The king has to mix wine in order to isolate the single poisoned one. 2) There are 10 servants. After about 3 weeks, each one can be either dead or alive, meaning that there are 2^10 = 1024 possible outcomes. Since 1024 > 1000, it's actually possible for some scheme to work.

Here's the scheme: The king assigns each servant a number from 1-10. The king assigns each bottle a number from 0-999. When he labels them, though, he writes the number on the bottle in binary with ten digits, like this: 0: 000000000 1: 000000001 2: 000000010 3: 000000011 4: 000000100 5: 000000101 ... 999: 1111100111 and so on.

Now the strategy is simple: Pick bottle 1, write its binary form, look at the positions where '1' appears (here: 1st only). Make the corresponding prisoner drink small quantitiy of that wine. (ie prisoner 1 takes a sip of wine #1). Continue this process upto 1000th wine. After 3 weeks, suppose only prisoner number 4 & 7 die. This means the binary representation of poisoned wine has '1' at position 4 & 7, and rest all zeros. Convert this binary number to decimal and that gives the poisoned wine.

Here's the scheme: The king assigns each servant a number from 1-10. The king assigns each bottle a number from 0-999. When he labels them, though, he writes the number on the bottle in binary with ten digits, like this: 0: 000000000 1: 000000001 2: 000000010 3: 000000011 4: 000000100 5: 000000101 ... 999: 1111100111 and so on.

Now the strategy is simple: Pick bottle 1, write its binary form, look at the positions where '1' appears (here: 1st only). Make the corresponding prisoner drink small quantitiy of that wine. (ie prisoner 1 takes a sip of wine #1). Continue this process upto 1000th wine. After 3 weeks, suppose only prisoner number 4 & 7 die. This means the binary representation of poisoned wine has '1' at position 4 & 7, and rest all zeros. Convert this binary number to decimal and that gives the poisoned wine.

Source: Common

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Suppose you have a hotel which has one floor with infinite number of rooms in a row and all of them are occupied.

1) A new customer wants to check in, how will you accommodate her?

2) What if infinite number of people want to check in, how will you accommodate them?

3) Suppose infinite number of buses arrive at the hotel, each having infinite number of people, how will you accommodate them?

1) A new customer wants to check in, how will you accommodate her?

2) What if infinite number of people want to check in, how will you accommodate them?

3) Suppose infinite number of buses arrive at the hotel, each having infinite number of people, how will you accommodate them?

Hint

Define Infinity ;)

Solution

1) Since there are infinite number of rooms and infinite+1= infinite

Just ask person in room k to move to k+1, thus making the first room vacant. :)

2) In the other case, since infinite+infinite = infinite

asking person in room k to move to 2k solves the problem.

3) Since NxN is countable set. We can get a 1-1 mapping from N to NxN

Hence, we can accommodate (infinite people X infinite buses) in the hotel.

Relevant article:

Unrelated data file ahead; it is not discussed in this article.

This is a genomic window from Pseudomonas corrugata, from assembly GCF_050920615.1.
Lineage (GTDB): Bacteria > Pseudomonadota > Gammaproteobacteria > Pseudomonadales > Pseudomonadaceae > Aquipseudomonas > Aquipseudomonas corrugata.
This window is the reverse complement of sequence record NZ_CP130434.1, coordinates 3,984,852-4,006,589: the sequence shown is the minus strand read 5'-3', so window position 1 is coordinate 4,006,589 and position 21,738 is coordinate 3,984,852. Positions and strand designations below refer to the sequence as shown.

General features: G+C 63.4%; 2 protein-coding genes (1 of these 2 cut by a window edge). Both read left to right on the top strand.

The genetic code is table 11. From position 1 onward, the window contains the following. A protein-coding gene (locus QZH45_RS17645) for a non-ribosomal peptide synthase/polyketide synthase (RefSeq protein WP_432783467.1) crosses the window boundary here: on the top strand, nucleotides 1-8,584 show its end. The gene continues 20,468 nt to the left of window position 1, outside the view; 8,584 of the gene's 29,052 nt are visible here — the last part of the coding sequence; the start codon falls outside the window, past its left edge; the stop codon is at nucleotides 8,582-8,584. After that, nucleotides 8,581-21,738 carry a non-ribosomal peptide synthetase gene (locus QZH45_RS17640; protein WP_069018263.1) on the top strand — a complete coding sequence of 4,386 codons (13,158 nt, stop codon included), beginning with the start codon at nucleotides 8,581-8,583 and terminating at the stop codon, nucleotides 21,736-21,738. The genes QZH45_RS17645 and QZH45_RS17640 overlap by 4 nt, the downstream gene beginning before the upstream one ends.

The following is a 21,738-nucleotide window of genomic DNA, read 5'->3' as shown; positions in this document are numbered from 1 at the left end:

http://en.wikipedia.org/wiki/Cantor_pairing_function

Just ask person in room k to move to k+1, thus making the first room vacant. :)

2) In the other case, since infinite+infinite = infinite

asking person in room k to move to 2k solves the problem.

3) Since NxN is countable set. We can get a 1-1 mapping from N to NxN

Hence, we can accommodate (infinite people X infinite buses) in the hotel.

Relevant article:

http://en.wikipedia.org/wiki/Cantor_pairing_function

Source: CSEblog

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After the revolution, each of the 66 citizens of a certain city, including the king, has a salary of 1. King cannot vote, but has the power to suggest changes - namely, redistribution of salaries. Each person's salary must be a whole number of dollars, and the salaries must sum to 66. He suggests a new salary plan for every person including himelf in front of the city. Citizens are greedy, and vote yes if their salary is raised, no if decreased, and don't vote otherwise. The suggested plan will be implemented if the number of "yes" votes are more than "no" votes. The king is both, selfish and clever. He proposes a series of such plans. What is the maximum salary he can obtain for himself?

Hint

notice: (1) that the king must temporarily give up his own salary to get things started, and (2) that the game is to reduce the number of salaried citizens at each stage.

Answer

63

Solution

Continuing from hint, The king begins by proposing that 33 citizens have their salaries doubled to $2, at the expense of the remaining 33 (himself included). Next, he increases the salaries of 17 of the 33 salaried voters (to $3 or $4) while reducing the remaining 16 to $0. In successive turns, the number of salaried voters falls to 9, 5, 3, and 2. Finally, the king bribes three paupers with $1 each to help him turn over the two big salaries to himself, thus finishing with a royal salary of $63. It is not difficult to see that the king can do no better at any stage than to reduce the number of salaried voters to just over half the previous number; in particular, he can never achieve a unique salaried voter. Thus, he can do no better than $63 for himself, and the six rounds above are optimal

Source: P. Winkler